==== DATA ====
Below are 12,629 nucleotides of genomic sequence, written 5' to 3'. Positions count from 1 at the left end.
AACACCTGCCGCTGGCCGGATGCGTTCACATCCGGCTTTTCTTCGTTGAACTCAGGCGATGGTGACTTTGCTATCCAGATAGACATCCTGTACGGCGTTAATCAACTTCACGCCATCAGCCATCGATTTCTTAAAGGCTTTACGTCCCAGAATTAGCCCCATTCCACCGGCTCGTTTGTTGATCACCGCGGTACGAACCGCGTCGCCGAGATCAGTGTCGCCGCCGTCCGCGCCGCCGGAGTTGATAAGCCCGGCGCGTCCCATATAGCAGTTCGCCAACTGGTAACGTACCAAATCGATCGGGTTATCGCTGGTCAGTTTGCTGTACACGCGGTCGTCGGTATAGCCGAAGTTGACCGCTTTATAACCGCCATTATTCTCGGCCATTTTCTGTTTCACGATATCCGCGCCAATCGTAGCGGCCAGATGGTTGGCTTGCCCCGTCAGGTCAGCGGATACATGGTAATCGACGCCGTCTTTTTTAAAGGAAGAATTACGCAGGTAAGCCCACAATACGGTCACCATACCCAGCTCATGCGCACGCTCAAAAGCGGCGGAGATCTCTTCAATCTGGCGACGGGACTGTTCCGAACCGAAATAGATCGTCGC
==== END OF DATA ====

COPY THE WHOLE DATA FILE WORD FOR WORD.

Below are 12,629 nucleotides of genomic sequence, written 5' to 3'. Positions count from 1 at the left end.
AACACCTGCCGCTGGCCGGATGCGTTCACATCCGGCTTTTCTTCGTTGAACTCAGGCGATGGTGACTTTGCTATCCAGATAGACATCCTGTACGGCGTTAATCAACTTCACGCCATCAGCCATCGATTTCTTAAAGGCTTTACGTCCCAGAATTAGCCCCATTCCACCGGCTCGTTTGTTGATCACCGCGGTACGAACCGCGTCGCCGAGATCAGTGTCGCCGCCGTCCGCGCCGCCGGAGTTGATAAGCCCGGCGCGTCCCATATAGCAGTTCGCCAACTGGTAACGTACCAAATCGATCGGGTTATCGCTGGTCAGTTTGCTGTACACGCGGTCGTCGGTATAGCCGAAGTTGACCGCTTTATAACCGCCATTATTCTCGGCCATTTTCTGTTTCACGATATCCGCGCCAATCGTAGCGGCCAGATGGTTGGCTTGCCCCGTCAGGTCAGCGGATACATGGTAATCGACGCCGTCTTTTTTAAAGGAAGAATTACGCAGGTAAGCCCACAATACGGTCACCATACCCAGCTCATGCGCACGCTCAAAAGCGGCGGAGATCTCTTCAATCTGGCGACGGGACTGTTCCGAACCGAAATAGATCGTCGC